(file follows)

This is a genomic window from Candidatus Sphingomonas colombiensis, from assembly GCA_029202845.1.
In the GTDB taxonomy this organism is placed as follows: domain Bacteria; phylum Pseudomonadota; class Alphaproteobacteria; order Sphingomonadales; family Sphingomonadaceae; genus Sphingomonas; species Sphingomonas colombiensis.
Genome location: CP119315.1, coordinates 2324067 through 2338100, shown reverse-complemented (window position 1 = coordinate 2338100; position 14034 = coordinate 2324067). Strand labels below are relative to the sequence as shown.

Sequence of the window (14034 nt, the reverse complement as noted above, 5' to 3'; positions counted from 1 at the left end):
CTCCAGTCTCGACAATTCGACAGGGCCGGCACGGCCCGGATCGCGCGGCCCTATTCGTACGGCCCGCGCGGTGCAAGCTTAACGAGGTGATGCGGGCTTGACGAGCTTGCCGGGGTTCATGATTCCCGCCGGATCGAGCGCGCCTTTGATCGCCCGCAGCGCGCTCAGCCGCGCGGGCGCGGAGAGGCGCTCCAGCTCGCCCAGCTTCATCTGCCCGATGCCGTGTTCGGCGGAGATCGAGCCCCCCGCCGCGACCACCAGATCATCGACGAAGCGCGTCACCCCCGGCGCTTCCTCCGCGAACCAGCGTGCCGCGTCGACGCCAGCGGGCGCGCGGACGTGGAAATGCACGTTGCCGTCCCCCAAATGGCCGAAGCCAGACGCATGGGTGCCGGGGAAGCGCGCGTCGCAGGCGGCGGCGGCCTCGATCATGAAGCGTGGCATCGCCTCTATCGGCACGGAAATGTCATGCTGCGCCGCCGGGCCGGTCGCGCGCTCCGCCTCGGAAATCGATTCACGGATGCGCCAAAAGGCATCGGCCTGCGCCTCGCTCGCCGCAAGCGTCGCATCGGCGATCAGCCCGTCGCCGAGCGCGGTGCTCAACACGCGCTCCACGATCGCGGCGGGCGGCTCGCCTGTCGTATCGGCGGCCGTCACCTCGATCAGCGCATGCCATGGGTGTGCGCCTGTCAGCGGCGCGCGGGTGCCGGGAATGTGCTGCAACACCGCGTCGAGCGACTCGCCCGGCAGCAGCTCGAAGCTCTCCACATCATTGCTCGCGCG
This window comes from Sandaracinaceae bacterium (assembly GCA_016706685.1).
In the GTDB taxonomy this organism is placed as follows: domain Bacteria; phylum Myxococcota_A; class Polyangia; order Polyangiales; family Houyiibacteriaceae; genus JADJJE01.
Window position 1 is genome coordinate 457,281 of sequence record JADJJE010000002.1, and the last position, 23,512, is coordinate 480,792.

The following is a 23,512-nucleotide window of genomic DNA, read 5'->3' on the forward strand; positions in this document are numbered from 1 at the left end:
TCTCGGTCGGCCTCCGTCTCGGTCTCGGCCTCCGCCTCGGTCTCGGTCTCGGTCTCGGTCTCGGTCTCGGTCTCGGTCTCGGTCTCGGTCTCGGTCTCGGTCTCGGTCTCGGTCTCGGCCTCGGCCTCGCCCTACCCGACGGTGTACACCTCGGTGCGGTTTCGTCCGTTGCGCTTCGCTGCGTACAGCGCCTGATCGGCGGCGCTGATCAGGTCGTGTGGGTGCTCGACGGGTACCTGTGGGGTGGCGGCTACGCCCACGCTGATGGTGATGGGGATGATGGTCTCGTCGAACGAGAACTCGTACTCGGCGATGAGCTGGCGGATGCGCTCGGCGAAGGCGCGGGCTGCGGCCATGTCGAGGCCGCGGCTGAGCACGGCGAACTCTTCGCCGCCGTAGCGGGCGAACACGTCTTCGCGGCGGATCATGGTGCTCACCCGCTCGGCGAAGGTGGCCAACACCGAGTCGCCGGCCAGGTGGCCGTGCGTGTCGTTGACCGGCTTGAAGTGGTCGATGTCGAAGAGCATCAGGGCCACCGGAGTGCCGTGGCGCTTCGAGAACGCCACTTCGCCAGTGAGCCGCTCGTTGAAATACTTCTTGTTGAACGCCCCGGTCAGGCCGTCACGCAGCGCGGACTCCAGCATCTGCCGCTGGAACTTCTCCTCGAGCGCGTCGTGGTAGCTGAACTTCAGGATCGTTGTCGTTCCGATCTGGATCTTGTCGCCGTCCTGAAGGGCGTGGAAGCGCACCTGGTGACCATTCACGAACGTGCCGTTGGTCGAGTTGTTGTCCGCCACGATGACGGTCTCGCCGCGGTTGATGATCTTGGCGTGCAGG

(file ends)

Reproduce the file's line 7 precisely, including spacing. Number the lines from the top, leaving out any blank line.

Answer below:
In the GTDB taxonomy this organism is placed as follows: domain Bacteria; phylum Myxococcota_A; class Polyangia; order Polyangiales; family Houyiibacteriaceae; genus JADJJE01.